Friday evening, and the gala dinner is set under the roof of the now very familiar Wentbridge House Hotel, set among its 20 acres of gardens and grounds. I am met by some old faces, and some new. Particularly, Dwight and Alexandra Steven Boniecki who, in addition to donating a piece for the dinner’s subsequent auction brought with them a selection of merchandise from the film; “Searching for Skylab.” Whilst speaking with Dwight, the film’s Director, and Alexandra, the movie’s Producer, the film was created to bring attention to the important role Skylab played in the development of human spaceflight programs. On Skylab, Dwight said “hundreds of hours of video and audio recordings exist from it, yet it is unlikely that you’ve seen or heard much of it.”

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Having conducted some ‘post-weekend’s events’ research, “Searching for Skylab” has been praised by writers from various spaceflight enthusiast communities. Emily Carney, a writer for the National Space Society, wrote that the film was a “treasure trove of as-yet-unseen archival footage” and that the film helped dispel long held myths about the Skylab space station. A writer for Spaceflight Insider also praised the film saying “If you never flew into space yourself and you’d like to experience what it takes to be an astronaut, you ought to find out watching the film. It’s absolutely thrilling”.

Jack Lousma is a happy man. He has enjoyed his life and enjoys it still to this day, with no reason to suspect that tomorrow he’ll feel any different. His smile is contagious. Paraphrasing the theory of Dr. Robert Lustig; Pleasure is short-lived; happiness is long-lived. Where pleasure is visceral; happiness is ethereal. Where pleasure is taking; happiness is giving. Where pleasure is experienced alone; happiness is experienced in groups. The extremes of pleasure all lead to addiction, whether they be substances or behaviours. Jack Lousma is addicted to space exploration. And yet, as there is no such thing as being addicted to too much happiness, Jack Lousma seems to contradict that particular statement.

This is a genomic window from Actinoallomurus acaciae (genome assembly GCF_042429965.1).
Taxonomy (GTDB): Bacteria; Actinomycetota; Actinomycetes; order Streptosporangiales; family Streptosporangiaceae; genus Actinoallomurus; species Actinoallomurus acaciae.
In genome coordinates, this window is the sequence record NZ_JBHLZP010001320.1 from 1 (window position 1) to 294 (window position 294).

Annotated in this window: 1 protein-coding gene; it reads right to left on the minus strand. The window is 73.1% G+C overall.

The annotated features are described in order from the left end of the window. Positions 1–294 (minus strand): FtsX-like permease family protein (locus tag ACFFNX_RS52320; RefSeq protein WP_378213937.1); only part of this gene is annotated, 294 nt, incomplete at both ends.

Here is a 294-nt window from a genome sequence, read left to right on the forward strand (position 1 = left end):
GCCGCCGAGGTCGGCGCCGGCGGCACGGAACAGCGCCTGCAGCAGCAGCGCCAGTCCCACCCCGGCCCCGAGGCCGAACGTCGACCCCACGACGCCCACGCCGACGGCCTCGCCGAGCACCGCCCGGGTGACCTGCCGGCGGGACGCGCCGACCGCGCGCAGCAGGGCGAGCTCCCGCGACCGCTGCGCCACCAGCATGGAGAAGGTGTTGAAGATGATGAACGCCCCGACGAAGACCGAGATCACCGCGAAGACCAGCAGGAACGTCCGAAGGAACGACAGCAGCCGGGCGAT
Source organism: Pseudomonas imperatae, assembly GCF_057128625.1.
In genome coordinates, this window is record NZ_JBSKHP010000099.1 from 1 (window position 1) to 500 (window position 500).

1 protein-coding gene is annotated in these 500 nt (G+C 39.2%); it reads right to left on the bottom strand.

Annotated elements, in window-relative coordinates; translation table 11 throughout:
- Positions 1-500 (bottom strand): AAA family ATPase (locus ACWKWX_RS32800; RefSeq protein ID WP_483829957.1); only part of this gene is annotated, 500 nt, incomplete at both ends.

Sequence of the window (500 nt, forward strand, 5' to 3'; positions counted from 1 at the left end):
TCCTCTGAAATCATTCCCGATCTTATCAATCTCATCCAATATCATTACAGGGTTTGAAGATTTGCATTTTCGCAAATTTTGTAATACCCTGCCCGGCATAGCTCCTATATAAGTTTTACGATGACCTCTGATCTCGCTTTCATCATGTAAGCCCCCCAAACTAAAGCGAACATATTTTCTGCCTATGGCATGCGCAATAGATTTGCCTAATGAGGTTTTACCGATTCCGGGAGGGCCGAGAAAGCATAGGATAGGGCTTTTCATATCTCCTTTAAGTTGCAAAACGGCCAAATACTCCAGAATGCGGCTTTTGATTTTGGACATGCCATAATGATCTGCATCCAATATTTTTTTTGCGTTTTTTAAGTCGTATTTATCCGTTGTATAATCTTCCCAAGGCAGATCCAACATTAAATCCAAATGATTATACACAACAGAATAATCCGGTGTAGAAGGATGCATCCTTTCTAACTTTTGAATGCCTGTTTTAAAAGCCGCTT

I am the type of person who spends hours a week thinking about travelling. Not just thinking, but wishing, yearning. Not only yearning to travel, but exploring too. I can gauge from Jack that he is too, as he often described Space as the World’s favourite vacation spot, and when asked by an inquisitive child if he had any regrets or opportunities missed? He replied; “No. Well, walking on the Moon would have been nice, but, I wanted to stay, stay for longer, stay for as long as possible in Space.”

The following day’s lecture at the Carleton Community High School began with a photoshoot for guests that hadn’t been at the dinner, and an opportunity for them to purchase images for the subsequent autograph session. Having heard of Jack’s enthusiasm when talking to youngsters in both schools the previous day, the lecture he gave was the lengthier, more detailed, full-fat version. After a short video introduction of STS-3’s mission with the soundtrack of “On the Road Again” by Willie Nelson, Jack walked on stage to rapturous applause.

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Jack spoke of his desire to go into unknown territory, not just going, but documenting what you find and seeking to explain its significance, to seek knowledge. Discover new knowledge and share it with others. He is the very definition of an explorer.

Going on to speak of how himself and the crew, during their first EVA, installed the twin-pole sunshade, one of the two solutions for the destruction of the micrometeoroid shield during Skylab’s launch to keep the space station cool. It was installed over the parasol, which was originally deployed through a porthole airlock during Skylab 2. Both were brought to the station by Skylab 2. How Skylab 3 continued a comprehensive medical research program that extended the data on human physiological adaptation and readaptation to space flight collected on the previous Skylab 2 mission. In addition, Skylab 3 extended the astronauts’ stay in space from approximately one month to two months. Therefore, the effects of flight duration on physiological adaptation and readaptation could be examined.